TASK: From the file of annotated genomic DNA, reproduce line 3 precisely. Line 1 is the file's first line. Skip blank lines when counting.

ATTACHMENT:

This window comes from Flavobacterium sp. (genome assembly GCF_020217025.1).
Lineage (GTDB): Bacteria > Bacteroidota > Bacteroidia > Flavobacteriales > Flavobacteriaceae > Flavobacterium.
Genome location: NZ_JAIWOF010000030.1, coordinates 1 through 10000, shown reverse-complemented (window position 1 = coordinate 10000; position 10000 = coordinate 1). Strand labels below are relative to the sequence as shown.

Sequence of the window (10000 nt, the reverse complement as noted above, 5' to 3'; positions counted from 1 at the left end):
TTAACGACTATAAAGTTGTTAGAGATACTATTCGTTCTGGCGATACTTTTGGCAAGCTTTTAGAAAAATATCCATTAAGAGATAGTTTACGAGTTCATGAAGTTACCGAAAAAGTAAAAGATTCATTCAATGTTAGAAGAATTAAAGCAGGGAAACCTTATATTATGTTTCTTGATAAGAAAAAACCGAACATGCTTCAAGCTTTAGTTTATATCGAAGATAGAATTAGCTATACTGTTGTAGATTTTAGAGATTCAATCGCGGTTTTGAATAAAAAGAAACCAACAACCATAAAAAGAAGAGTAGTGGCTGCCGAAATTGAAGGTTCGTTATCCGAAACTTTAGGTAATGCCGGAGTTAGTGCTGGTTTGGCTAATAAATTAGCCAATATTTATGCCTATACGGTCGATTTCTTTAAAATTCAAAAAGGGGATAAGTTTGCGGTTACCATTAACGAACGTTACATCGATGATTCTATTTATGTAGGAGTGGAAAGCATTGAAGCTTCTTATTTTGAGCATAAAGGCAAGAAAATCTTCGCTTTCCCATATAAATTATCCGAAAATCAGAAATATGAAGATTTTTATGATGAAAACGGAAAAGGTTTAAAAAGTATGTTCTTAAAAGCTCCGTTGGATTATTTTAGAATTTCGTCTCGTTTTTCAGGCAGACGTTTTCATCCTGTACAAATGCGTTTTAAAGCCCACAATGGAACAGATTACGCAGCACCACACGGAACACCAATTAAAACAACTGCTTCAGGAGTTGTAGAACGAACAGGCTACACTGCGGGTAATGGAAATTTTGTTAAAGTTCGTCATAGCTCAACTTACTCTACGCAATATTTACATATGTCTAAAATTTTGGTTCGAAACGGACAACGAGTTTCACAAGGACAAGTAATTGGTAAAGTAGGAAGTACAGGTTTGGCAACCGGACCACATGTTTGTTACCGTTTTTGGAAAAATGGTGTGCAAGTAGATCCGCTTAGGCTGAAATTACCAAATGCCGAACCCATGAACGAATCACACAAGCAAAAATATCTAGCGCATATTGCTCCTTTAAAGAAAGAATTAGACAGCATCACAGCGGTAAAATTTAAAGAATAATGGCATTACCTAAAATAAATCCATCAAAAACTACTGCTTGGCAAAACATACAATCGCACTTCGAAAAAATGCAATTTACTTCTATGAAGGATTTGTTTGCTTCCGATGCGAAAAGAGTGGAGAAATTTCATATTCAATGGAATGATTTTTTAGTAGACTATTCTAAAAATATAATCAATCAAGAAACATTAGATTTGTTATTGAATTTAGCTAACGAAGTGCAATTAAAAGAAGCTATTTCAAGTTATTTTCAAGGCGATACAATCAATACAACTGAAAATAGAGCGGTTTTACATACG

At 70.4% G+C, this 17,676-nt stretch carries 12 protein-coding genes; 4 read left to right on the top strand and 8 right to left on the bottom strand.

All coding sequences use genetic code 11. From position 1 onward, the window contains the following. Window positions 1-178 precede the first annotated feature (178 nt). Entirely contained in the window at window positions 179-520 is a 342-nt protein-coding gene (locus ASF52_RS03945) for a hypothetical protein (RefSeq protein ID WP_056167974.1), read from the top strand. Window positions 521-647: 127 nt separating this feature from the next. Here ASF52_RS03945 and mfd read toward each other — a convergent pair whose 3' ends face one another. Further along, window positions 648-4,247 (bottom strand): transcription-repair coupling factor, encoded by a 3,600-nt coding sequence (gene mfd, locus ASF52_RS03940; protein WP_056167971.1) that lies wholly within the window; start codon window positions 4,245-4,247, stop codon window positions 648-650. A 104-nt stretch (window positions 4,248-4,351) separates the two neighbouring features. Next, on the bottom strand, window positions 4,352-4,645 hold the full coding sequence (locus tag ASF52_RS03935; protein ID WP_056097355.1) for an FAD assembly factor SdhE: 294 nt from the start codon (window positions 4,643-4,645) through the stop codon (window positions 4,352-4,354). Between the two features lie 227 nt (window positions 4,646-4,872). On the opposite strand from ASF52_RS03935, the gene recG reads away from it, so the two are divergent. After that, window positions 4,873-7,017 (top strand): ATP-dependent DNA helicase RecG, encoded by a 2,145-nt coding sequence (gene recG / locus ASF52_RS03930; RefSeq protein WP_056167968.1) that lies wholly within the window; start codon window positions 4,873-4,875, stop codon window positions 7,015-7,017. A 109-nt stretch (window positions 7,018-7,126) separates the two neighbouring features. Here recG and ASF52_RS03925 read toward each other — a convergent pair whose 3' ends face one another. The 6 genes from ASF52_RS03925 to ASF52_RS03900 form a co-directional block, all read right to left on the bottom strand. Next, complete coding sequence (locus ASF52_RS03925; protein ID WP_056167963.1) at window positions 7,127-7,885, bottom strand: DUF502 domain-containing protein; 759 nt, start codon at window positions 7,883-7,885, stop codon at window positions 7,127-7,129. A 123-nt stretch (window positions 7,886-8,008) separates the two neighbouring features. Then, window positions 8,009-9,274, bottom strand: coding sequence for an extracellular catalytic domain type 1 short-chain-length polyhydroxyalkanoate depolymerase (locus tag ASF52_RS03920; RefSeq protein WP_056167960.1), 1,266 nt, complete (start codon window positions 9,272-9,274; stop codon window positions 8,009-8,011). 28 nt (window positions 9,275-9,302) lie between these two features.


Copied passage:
Genome location: NZ_JAIWOF010000030.1, coordinates 1 through 10000, shown reverse-complemented (window position 1 = coordinate 10000; position 10000 = coordinate 1). Strand labels below are relative to the sequence as shown.